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Birds of Prey - The Great Horned Owl
The Great Horned Owl is the most common owl in North America. As one of the largest and most recognizable members of the owl family, the Great Horned Owl is famous for its feathered tufts that resemble horns.
The Great Horned Owl is extremely adaptable and can be found almost anywhere from the southern tip of South America all the way to the Arctic. Exceeded in size only by the Snowy Owl, the Great Horned Owl is certainly the most powerful and aggressive owl across the America’s and has earned its reputation as a fierce and determined hunter and defender.
The Great Horned Owl is quite large and can weigh up to five pounds. As with other birds of prey the female is typically larger than the male and can measure up to 25 inches in length. Males, being smaller, will usually measure closer to 20 inches. Their wingspan is impressive and can reach up to five feet from tip to tip.
There can be a lot of variation in the color of their plumage depending on their geographic location. Owls found in the arctic regions tend to be lighter in color while those found farther south can be a dark chocolate brown. Various shades of grey, brown and black with patterns and barring throughout are also common.
The famous horns are actually neither horns nor ears but large feathered tufts that get tucked back in flight. Their eyes are a bright glowing yellow and they possess very large, powerful talons.
Habits and Breeding
The Great Horned Owl will typically nest in a tree hole but can be found in stumps, caves or even in an abandoned nest. They do not build their own nests but will seek out the abandoned nest of a hawk or eagle.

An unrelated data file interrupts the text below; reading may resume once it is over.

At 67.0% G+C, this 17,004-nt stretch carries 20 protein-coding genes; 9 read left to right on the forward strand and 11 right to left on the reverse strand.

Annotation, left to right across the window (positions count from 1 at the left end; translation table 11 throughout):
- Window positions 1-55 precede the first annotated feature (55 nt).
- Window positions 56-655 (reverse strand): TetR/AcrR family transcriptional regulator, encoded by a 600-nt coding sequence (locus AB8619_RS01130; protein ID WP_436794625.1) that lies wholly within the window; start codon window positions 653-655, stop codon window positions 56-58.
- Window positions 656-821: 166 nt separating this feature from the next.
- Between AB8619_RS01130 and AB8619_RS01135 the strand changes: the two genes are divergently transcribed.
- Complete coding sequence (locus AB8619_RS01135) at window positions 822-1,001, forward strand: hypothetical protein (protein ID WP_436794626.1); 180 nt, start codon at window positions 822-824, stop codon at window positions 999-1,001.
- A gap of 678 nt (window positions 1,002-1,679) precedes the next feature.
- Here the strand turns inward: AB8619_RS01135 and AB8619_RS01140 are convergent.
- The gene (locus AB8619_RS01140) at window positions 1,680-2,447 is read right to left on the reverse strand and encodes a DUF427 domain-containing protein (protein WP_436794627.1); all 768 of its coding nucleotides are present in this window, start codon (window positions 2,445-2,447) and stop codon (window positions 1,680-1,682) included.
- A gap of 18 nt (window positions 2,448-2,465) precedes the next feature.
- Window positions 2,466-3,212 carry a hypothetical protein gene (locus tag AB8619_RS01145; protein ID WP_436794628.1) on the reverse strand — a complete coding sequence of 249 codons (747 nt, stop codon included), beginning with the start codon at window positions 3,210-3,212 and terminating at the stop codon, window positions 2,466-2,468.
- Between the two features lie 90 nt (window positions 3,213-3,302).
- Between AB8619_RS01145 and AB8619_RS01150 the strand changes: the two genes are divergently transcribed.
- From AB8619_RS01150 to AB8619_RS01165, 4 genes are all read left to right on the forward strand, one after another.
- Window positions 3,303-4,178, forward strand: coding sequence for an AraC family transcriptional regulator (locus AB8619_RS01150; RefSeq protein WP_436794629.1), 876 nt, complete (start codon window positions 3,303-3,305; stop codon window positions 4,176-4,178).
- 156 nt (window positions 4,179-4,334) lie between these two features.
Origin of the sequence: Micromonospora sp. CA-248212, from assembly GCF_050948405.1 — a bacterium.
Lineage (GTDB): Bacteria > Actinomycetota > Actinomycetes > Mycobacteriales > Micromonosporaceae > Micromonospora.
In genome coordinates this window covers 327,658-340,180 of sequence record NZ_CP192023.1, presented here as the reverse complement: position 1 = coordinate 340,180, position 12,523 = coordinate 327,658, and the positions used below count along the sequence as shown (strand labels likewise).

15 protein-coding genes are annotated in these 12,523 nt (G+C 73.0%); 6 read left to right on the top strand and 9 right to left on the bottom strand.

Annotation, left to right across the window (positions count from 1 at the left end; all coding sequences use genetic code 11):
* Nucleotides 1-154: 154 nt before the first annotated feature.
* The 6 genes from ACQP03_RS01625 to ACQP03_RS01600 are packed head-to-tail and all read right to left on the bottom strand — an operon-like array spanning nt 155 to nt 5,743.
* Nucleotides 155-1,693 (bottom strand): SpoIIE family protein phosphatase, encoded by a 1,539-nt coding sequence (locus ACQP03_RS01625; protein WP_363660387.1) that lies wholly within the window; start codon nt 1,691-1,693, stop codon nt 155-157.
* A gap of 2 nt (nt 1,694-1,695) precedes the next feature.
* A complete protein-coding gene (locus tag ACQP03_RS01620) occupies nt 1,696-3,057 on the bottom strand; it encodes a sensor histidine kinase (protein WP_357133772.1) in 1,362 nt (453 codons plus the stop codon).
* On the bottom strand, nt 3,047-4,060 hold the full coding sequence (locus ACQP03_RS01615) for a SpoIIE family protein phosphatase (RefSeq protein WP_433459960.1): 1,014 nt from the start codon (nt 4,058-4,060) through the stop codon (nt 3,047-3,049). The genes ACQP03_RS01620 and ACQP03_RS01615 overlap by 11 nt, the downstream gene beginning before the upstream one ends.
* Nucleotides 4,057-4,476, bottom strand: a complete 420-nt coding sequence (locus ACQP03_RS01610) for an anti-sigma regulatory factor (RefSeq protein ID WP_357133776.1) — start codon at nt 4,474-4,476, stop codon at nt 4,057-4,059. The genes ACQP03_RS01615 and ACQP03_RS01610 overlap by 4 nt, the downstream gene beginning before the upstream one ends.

The Great Horned Owl is somewhat unique in that they will begin the nesting and breeding process as early as January or February. Like other birds of prey they are monogamous and a breeding pair can produce anywhere from one to five eggs with two being the norm. The incubating duties are done by the female and will last from four to five weeks while the male hunts and brings food.
The owlets will start roaming in six to seven weeks and will fly after ten weeks or so. The young owls will stay with the parents through the summer and will slowly distance themselves and finally leave come autumn. While raising their young, the adult Great Horned Owls will fiercely defend their nest and have been known to even attack humans who have come too close.
This powerfully built, robust owl is an aggressive hunter and will hunt a wide range of mammals including; rabbits, squirrels, raccoons, moles and even skunks. They will also hunt birds and even other birds of prey including other owls. They are capable of carrying prey that is two to three times their weight and will hunt fish, lizards and even small alligators. Their diet is extremely varied (over 200 different animals) and with no natural predators they are certainly at the top of the food chain. Their normal hunting style is to sit motionless in a tree while scanning for prey until a victim is spotted. Given that they are largely nocturnal they will hunt primarily at night but have been known to hunt during daylight hours.